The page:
Archive for the ‘Pat Boone’ Tag

Earworms – The Immaculate Exception?   7 comments

As I said in the first edition of Earworms, the songs that get stuck in your head are usually not those that were big hits. Or to put it another way, the biggest sellers are already pretty familiar so it seems to me that they’d pop into your head once in a while anyway. But when a lesser-known song seems to show up and run endlessly through your thoughts, that’s an earworm. And I’d go so far as to say that even though I think that it’s possible to have shared earworms, it’s usually just your personal one.worm-pat

But here’s a new wrinkle. Today I found myself inexplicably trapped in the midst of Pat Boone‘s “Bernardine” and I can’t for the life of me figure out why. I’m pretty sure I haven’t recently heard the song or thought about the movie it came from, and I definitely don’t remember meeting anyone named Bernardine. And yet it appeared — a one of a kind occurrence. Could we call it the immaculate exception?

Not one of Pat Boone’s biggest hits, it had a brief flurry in record stores when the movie of the same name came out in the Summer of 1957, and it then settled into #14 on the charts. It did have the distinction of having both words and music written by the legendary Johnny Mercer, who was more often just a lyricist. As for the movie, it was pretty forgettable — something about some teenagers inventing a fictional girl named Bernardine Mudd. But somehow it all came together to create an earworm for this particular geezer.

patcdPat Boone – “Bernardine”


Fantastic Foursome – A Very Friendly Song   Leave a comment

We’re way overdue for a new edition of Fantastic Foursome, the special feature that presents four different takes on a song (plus a video of the definitive version) and lets you decide which you like best. Of course, voting in the poll is completely voluntary but it’s quick, easy, and anonymous.fp

Most of us will remember “Friendly Persuasion” as performed by Pat Boone, and you might also recall that he sang it on the soundtrack of the 1956 film of the same name. The movie featured a peace-loving Quaker family coping with the Civil War, and the title was a play on the other name used by Quakers, the Society of Friends.

The song itself was composed by movie music maestro Dimitri Tiomkin with lyrics by Paul Francis Webster, and it became one of Tiomkin’s many Oscar-nominated pieces. (Although not one of his three winners — it was beaten out for the award by Doris Day’s “Que Sera, Sera” from Hitchcock’s The Man Who Knew Too Much.)

Pat Boone’s version was by far the most popular record of the song, but other notable renditions included those by the Four Aces, the Lettermen, Ray Coniff, Johnny Mathis, Matt Monro, and Aretha Franklin. Even jazz pianist George Shearing got into the act, recording one of a number of instrumental versions.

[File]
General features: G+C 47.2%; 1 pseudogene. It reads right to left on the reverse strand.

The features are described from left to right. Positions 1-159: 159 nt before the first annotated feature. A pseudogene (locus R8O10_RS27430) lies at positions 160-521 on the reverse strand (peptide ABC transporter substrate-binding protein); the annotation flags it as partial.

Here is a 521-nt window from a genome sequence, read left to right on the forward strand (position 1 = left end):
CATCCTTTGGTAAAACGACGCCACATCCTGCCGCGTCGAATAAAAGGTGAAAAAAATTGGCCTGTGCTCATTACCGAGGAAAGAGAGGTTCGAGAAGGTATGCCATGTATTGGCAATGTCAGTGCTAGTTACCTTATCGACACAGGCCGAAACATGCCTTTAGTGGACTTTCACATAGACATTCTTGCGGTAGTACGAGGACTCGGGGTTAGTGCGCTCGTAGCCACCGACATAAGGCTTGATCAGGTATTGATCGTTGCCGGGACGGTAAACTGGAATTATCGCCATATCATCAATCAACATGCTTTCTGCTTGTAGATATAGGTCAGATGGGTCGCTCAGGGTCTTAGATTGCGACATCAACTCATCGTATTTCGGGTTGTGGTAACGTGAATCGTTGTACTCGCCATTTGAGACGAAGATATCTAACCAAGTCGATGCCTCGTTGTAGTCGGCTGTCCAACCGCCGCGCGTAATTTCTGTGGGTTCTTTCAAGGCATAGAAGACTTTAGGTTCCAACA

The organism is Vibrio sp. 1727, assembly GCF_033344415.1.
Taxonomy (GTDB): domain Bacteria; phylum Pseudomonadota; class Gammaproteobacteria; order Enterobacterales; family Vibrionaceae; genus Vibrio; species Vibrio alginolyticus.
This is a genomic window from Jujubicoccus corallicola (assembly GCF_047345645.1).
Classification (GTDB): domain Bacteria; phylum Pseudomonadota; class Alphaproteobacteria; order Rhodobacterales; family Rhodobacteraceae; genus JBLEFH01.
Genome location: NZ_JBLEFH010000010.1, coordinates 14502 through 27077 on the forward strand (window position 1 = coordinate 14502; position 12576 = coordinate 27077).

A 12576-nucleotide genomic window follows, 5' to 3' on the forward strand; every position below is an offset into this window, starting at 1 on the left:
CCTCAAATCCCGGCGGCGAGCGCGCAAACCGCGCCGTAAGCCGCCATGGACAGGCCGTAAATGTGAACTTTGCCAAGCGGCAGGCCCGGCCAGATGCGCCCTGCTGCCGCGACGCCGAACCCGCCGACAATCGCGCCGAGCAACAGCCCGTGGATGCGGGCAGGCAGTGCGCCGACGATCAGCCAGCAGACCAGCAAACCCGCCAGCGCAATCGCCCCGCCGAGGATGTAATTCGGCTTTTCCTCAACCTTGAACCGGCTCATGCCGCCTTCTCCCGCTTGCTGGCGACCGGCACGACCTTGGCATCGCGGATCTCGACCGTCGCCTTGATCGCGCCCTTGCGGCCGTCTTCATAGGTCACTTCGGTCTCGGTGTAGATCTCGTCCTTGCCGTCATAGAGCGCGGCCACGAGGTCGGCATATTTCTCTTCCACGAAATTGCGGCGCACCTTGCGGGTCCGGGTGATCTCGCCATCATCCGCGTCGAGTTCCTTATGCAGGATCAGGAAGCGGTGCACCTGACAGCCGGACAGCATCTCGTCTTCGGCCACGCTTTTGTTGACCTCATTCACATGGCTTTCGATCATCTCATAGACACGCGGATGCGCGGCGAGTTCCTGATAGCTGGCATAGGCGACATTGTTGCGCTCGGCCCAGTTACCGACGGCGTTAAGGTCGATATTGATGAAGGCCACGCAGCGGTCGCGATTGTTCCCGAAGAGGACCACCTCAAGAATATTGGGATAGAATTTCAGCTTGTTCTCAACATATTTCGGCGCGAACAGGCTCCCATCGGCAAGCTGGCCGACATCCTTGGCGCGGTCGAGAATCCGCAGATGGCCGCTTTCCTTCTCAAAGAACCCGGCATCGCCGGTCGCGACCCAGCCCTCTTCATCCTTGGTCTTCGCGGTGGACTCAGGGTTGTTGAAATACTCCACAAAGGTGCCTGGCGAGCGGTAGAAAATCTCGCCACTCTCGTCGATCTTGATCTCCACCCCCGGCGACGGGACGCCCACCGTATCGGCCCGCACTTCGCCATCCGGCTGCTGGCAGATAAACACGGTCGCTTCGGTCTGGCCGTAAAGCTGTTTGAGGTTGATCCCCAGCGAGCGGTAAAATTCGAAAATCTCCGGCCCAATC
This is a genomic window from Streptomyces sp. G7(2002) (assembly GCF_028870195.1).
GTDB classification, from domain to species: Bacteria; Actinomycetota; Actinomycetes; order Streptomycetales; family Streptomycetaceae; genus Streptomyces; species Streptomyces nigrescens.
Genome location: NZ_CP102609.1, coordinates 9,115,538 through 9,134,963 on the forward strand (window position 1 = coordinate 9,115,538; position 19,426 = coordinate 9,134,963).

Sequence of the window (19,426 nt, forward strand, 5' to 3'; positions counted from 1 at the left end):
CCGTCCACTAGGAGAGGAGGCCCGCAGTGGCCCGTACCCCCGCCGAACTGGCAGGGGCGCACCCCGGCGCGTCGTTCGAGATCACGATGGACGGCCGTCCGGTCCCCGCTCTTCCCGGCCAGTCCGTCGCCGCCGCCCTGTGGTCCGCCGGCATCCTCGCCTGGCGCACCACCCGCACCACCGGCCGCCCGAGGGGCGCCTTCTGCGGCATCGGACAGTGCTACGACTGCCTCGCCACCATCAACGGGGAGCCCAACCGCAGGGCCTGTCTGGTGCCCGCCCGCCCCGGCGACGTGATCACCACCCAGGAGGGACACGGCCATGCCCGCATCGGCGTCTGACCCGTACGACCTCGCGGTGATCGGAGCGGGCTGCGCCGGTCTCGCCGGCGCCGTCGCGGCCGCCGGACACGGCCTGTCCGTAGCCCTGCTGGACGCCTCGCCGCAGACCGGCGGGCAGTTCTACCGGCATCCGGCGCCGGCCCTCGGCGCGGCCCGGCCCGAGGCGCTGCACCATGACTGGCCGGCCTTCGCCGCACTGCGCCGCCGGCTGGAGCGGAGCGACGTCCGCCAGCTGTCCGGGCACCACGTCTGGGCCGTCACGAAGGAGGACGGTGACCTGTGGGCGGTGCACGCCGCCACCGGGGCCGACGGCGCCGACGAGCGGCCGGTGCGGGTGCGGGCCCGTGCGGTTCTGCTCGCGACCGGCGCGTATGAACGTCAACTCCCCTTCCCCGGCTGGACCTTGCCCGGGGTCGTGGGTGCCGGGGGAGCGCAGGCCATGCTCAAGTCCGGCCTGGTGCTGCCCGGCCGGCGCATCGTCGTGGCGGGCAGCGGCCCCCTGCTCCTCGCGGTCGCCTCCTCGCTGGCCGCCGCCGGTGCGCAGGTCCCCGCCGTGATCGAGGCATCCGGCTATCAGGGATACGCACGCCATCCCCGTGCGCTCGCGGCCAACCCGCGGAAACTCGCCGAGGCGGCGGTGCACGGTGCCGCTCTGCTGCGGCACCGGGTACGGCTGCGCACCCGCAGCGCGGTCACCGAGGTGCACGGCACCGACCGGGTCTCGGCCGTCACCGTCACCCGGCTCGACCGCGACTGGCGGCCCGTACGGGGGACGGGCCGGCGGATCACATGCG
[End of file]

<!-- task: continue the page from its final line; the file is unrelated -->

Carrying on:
Below are four you can try: 

Four AcesFrank Chacksfield OrchGeorge ShearingJohnny Mathis

Four AcesFrank ChacksfieldGeorge ShearingJohnny Mathis

Anatomy Of A Song – Holiday Edition   Leave a comment

I’m sure I can remember hearing “Santa Claus Is Coming to Town” on our record player while I was growing up, and that’s entirely possible because the song is older than me — it has been a popular holiday song for almost eight decades. One reason for that popularity might be that parents loved the message it sent to kids that they’d better be on their best behavior because Santa was watching. In any case, it seems like a good choice for a holiday edition of our recurring special feature, Anatomy Of A Song.santa

The song made its first appearance on Eddie Cantor’s popular radio program late in 1934 and immediately spurred the sale of hundreds of thousands of copies of the sheet music for the song. (If you’re old enough, you might remember the days when almost everybody had sheet music around the house, especially if they had a piano.)

That success probably pleased songwriters John Frederick Coots and Haven Gillespie a lot, and they must have been even happier to see records being made of their song. The first came out just about the same time, an effort by vocalist Tom Stacks, backed by Harry Reser’s band. Not exactly household names now, but before long a swingin’ version was recorded by Tommy Dorsey’s big band and that gave it major national exposure.

The song has been recorded by an unbelievable number of performers in the years since — if you’re curious, just go to youtube and you’ll find page after page of them. Notable versions include those by Perry Como, Gene Autry, Bing Crosby (usually accompanied by the Andrews Sisters), Ella Fitzgerald, and the Ray Conniff Singers. In later years it has been tackled by everyone from Bruce Springsteen to the Jackson Five, and later still, Justin Bieber and Miley Cyrus.

tdcdTommy Dorsey Orchestra – “Santa Claus Is Coming to Town”